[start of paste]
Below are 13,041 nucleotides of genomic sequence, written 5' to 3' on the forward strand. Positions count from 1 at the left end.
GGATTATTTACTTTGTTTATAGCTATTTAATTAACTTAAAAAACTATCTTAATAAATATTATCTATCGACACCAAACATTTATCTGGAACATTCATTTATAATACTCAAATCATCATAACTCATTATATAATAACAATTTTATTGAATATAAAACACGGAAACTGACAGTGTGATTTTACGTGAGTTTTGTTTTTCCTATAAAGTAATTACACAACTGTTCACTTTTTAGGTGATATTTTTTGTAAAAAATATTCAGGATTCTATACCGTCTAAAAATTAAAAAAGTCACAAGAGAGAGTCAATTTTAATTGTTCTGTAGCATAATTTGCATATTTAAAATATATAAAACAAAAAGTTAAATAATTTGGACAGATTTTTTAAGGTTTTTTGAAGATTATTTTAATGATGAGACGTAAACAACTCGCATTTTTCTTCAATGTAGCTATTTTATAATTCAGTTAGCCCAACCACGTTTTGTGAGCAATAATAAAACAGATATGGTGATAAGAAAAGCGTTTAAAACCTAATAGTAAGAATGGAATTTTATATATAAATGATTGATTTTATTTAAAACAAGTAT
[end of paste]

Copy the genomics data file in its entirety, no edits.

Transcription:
Below are 13,041 nucleotides of genomic sequence, written 5' to 3' on the forward strand. Positions count from 1 at the left end.
GGATTATTTACTTTGTTTATAGCTATTTAATTAACTTAAAAAACTATCTTAATAAATATTATCTATCGACACCAAACATTTATCTGGAACATTCATTTATAATACTCAAATCATCATAACTCATTATATAATAACAATTTTATTGAATATAAAACACGGAAACTGACAGTGTGATTTTACGTGAGTTTTGTTTTTCCTATAAAGTAATTACACAACTGTTCACTTTTTAGGTGATATTTTTTGTAAAAAATATTCAGGATTCTATACCGTCTAAAAATTAAAAAAGTCACAAGAGAGAGTCAATTTTAATTGTTCTGTAGCATAATTTGCATATTTAAAATATATAAAACAAAAAGTTAAATAATTTGGACAGATTTTTTAAGGTTTTTTGAAGATTATTTTAATGATGAGACGTAAACAACTCGCATTTTTCTTCAATGTAGCTATTTTATAATTCAGTTAGCCCAACCACGTTTTGTGAGCAATAATAAAACAGATATGGTGATAAGAAAAGCGTTTAAAACCTAATAGTAAGAATGGAATTTTATATATAAATGATTGATTTTATTTAAAACAAGTAT